Forensic Chemistry Laboratory

All substances and objects found in nature are formed by variously combining of one or more of the over 115 elements known in chemistry. It is not the right way to define substances by looking at their appearance. Substances may look similar to each other in appearance. Powdered sugar, flour and starch are similar to each other in terms of their appearance and color, however in reality, they are very different from each other. Therefore, in order to define substances, it is necessary to determine their chemical structure. This can only be achieved through chemical analysis.
The subjects that fall into the field of investigation of forensic chemistry laboratories also vary widely since all kinds of physical findings that can contribute to clarification a crime, have a unique chemical structure.
Forensic chemistry began to be part of forensic sciences from the beginning of the 20th century in correlation to the developments in chemistry and became the most important branch of this science after the World War II.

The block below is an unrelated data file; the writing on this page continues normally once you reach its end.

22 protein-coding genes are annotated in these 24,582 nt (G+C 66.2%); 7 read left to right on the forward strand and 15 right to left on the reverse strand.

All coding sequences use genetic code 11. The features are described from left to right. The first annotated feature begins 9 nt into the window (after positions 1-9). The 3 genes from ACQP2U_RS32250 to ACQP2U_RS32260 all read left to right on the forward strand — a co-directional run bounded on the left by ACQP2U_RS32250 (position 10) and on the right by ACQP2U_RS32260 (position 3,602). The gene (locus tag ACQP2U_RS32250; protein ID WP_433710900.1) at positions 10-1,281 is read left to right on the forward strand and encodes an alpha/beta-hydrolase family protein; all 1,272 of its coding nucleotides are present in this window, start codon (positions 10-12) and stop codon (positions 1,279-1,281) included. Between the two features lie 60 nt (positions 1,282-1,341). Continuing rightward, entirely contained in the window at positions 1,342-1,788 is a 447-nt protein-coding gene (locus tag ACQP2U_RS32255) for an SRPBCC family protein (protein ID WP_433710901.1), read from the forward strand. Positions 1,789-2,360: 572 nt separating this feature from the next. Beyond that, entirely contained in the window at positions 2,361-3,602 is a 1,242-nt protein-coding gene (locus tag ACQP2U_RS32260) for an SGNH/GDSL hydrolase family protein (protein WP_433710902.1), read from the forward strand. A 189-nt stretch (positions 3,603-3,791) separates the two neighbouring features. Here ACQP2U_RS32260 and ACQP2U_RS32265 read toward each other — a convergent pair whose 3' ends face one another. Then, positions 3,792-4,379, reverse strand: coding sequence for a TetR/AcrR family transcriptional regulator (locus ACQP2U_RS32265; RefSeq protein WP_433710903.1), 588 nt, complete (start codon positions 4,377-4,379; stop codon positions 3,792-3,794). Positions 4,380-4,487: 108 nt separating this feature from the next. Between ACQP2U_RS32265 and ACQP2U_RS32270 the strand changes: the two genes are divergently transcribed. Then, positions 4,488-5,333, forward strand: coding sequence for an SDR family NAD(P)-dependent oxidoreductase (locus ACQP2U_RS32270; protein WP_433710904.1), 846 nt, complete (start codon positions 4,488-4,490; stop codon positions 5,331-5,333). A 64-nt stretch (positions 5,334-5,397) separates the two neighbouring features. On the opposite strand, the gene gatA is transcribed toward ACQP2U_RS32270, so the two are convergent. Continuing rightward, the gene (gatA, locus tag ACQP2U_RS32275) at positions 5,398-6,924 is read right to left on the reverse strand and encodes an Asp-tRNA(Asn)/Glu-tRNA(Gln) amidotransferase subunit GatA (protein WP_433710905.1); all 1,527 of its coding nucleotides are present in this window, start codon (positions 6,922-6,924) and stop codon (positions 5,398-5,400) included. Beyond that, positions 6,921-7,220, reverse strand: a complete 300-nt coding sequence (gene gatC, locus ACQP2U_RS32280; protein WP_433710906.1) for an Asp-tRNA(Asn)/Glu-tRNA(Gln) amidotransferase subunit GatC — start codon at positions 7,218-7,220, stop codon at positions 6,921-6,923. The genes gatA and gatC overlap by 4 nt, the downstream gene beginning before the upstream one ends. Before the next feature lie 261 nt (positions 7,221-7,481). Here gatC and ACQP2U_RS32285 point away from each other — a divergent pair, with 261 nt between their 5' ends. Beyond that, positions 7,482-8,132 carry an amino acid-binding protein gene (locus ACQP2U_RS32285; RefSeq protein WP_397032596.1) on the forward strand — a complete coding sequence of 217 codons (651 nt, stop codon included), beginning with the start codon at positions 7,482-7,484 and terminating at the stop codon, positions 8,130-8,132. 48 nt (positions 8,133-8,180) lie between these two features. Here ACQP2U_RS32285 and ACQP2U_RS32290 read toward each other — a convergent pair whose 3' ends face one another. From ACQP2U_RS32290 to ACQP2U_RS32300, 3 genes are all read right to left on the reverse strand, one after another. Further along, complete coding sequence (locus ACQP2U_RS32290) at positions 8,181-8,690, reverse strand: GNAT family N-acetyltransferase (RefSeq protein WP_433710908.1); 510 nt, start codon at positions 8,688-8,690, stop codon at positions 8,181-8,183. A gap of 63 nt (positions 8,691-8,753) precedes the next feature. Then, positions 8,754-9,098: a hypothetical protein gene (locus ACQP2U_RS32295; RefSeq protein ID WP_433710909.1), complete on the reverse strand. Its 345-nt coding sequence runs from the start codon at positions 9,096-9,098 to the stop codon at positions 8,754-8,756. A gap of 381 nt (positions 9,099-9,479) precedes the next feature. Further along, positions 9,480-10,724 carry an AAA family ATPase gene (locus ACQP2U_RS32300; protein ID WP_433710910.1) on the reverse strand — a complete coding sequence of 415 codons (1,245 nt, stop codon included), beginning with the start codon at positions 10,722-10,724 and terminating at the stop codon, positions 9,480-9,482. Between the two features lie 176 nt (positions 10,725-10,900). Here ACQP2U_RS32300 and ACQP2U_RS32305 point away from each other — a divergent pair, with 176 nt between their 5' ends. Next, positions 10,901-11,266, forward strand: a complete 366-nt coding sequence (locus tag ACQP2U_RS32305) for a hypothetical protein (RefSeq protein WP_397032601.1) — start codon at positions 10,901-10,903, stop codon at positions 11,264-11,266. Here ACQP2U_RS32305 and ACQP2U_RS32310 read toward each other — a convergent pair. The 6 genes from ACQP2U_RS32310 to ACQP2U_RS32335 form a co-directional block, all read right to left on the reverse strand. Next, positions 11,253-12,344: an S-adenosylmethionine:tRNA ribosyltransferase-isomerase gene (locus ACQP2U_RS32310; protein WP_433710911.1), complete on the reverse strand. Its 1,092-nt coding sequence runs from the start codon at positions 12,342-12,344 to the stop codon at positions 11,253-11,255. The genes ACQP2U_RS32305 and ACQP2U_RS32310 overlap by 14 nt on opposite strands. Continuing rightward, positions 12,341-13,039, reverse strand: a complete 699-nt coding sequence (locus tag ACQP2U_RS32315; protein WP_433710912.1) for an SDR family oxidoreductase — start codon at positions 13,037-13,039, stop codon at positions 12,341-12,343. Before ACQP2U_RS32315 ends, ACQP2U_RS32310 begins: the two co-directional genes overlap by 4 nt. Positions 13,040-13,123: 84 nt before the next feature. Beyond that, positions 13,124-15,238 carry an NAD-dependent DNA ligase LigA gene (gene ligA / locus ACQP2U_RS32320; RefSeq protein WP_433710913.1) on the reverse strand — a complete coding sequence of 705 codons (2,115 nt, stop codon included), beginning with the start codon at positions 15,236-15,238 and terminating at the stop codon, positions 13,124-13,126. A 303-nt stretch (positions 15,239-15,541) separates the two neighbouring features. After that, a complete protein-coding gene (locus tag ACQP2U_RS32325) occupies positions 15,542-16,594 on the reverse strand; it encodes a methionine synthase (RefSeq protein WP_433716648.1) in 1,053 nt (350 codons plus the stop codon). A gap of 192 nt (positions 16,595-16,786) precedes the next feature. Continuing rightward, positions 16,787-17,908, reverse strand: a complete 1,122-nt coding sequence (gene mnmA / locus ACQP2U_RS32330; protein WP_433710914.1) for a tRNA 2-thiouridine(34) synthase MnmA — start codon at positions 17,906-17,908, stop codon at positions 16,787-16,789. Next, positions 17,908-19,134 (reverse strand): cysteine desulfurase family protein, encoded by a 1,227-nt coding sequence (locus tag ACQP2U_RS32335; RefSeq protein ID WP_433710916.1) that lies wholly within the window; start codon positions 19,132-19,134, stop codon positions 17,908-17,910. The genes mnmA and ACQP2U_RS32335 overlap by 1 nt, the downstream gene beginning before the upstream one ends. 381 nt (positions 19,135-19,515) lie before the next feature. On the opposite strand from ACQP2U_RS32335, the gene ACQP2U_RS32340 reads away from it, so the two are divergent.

The most important of the institutions that have a function in the field of forensic chemistry are the forensic chemistry laboratories. In these laboratories, answers are sought for three fundamental questions: "What is this?", "Is there a correlation between this and the others?" and “What are the qualities of it?”. Analysis and examination techniques are generally used to elucidate the chemical structure while seeking answers to these questions.

Device Type

Device Number

Fume Hood

1

Deionized Water Device

1

Sensitive Scale

1

Reservoir

1

Local Suction Arm

2

Autoclave Steam Sterilizer

1

Chemical Cabinet

2

HPLC

1

FTIR Analyzer

1

Fluorescence Spectrophotometer

1

GC MS

1

GC Headspace+FID

1

PH Meter

1

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